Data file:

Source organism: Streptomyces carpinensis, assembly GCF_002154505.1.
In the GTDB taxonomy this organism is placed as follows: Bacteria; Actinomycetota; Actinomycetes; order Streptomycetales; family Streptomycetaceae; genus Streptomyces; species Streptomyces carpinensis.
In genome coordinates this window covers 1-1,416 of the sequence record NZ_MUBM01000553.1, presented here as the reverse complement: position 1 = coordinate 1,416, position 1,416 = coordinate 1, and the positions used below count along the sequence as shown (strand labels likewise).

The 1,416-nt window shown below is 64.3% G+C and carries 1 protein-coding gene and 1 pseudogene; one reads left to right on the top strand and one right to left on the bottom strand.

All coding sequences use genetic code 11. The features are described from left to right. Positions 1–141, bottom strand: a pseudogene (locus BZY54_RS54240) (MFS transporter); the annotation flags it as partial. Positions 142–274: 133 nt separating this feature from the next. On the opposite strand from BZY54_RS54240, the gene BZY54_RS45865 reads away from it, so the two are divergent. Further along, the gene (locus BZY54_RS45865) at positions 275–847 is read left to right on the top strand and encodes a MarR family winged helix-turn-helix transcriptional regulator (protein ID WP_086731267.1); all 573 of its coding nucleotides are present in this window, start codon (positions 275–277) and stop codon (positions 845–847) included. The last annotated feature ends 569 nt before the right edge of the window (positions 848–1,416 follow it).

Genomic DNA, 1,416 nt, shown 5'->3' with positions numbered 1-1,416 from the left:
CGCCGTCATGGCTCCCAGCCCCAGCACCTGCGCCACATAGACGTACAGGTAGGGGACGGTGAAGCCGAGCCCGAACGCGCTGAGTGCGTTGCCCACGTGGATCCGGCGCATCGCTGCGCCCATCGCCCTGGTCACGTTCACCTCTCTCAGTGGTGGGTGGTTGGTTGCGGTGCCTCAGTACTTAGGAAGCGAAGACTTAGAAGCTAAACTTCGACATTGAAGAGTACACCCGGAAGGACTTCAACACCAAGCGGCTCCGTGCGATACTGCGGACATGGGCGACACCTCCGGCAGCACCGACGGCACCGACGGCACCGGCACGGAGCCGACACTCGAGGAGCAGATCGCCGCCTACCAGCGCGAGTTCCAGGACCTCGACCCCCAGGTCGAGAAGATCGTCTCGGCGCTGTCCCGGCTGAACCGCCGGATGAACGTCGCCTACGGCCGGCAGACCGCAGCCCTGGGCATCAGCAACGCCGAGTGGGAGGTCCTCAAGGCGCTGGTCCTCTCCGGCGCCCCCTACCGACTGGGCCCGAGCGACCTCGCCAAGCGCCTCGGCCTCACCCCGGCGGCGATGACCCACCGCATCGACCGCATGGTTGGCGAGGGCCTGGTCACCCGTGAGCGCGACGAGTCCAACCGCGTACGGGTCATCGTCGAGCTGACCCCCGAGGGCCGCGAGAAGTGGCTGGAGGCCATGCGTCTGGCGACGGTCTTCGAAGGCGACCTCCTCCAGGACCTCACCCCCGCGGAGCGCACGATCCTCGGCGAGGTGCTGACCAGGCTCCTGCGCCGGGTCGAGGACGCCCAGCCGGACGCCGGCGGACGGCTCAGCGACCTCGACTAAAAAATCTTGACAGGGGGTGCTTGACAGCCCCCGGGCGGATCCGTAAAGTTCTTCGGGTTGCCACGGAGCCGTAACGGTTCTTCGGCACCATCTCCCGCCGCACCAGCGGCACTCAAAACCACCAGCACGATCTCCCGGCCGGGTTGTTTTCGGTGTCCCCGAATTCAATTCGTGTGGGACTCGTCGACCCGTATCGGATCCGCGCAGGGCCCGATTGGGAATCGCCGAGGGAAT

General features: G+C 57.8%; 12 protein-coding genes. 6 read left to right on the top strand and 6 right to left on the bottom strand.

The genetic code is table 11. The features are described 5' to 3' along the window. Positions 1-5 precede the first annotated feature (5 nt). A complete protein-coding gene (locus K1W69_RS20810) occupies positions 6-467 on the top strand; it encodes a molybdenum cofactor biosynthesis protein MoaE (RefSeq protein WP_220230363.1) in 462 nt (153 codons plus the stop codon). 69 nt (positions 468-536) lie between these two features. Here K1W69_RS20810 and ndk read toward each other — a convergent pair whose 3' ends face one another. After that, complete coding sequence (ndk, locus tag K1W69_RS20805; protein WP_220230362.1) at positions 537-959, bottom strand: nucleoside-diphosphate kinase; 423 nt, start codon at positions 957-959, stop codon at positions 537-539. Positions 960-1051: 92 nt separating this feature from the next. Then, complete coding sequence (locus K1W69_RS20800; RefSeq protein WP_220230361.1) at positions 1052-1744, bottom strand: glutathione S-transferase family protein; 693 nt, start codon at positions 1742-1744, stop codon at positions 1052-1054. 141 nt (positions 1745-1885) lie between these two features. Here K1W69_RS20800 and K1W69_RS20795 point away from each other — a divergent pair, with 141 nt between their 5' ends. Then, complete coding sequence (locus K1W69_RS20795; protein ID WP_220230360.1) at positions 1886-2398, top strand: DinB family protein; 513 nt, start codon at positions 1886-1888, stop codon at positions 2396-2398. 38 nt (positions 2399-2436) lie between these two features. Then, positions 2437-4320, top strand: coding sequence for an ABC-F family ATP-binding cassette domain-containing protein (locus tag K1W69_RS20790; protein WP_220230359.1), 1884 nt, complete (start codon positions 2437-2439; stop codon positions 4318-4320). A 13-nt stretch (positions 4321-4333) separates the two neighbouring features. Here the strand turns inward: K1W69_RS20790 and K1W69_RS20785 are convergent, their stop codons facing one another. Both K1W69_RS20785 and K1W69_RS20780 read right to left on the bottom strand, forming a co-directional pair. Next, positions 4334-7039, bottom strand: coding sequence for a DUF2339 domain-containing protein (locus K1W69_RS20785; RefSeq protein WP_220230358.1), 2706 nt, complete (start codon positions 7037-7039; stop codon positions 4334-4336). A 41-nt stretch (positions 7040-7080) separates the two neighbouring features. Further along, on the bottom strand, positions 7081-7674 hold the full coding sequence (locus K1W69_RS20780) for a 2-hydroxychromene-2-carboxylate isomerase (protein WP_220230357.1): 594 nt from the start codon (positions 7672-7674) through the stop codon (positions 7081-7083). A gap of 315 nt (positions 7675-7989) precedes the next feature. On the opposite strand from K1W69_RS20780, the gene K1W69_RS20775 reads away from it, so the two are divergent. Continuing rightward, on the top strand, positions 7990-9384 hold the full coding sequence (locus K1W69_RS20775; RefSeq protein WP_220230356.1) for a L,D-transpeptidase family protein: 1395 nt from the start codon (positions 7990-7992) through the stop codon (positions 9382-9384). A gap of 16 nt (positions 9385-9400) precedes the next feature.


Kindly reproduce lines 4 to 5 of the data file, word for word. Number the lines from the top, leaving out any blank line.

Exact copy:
The 1,416-nt window shown below is 64.3% G+C and carries 1 protein-coding gene and 1 pseudogene; one reads left to right on the top strand and one right to left on the bottom strand.

All coding sequences use genetic code 11. The features are described from left to right. Positions 1–141, bottom strand: a pseudogene (locus BZY54_RS54240) (MFS transporter); the annotation flags it as partial. Positions 142–274: 133 nt separating this feature from the next. On the opposite strand from BZY54_RS54240, the gene BZY54_RS45865 reads away from it, so the two are divergent. Further along, the gene (locus BZY54_RS45865) at positions 275–847 is read left to right on the top strand and encodes a MarR family winged helix-turn-helix transcriptional regulator (protein ID WP_086731267.1); all 573 of its coding nucleotides are present in this window, start codon (positions 275–277) and stop codon (positions 845–847) included. The last annotated feature ends 569 nt before the right edge of the window (positions 848–1,416 follow it).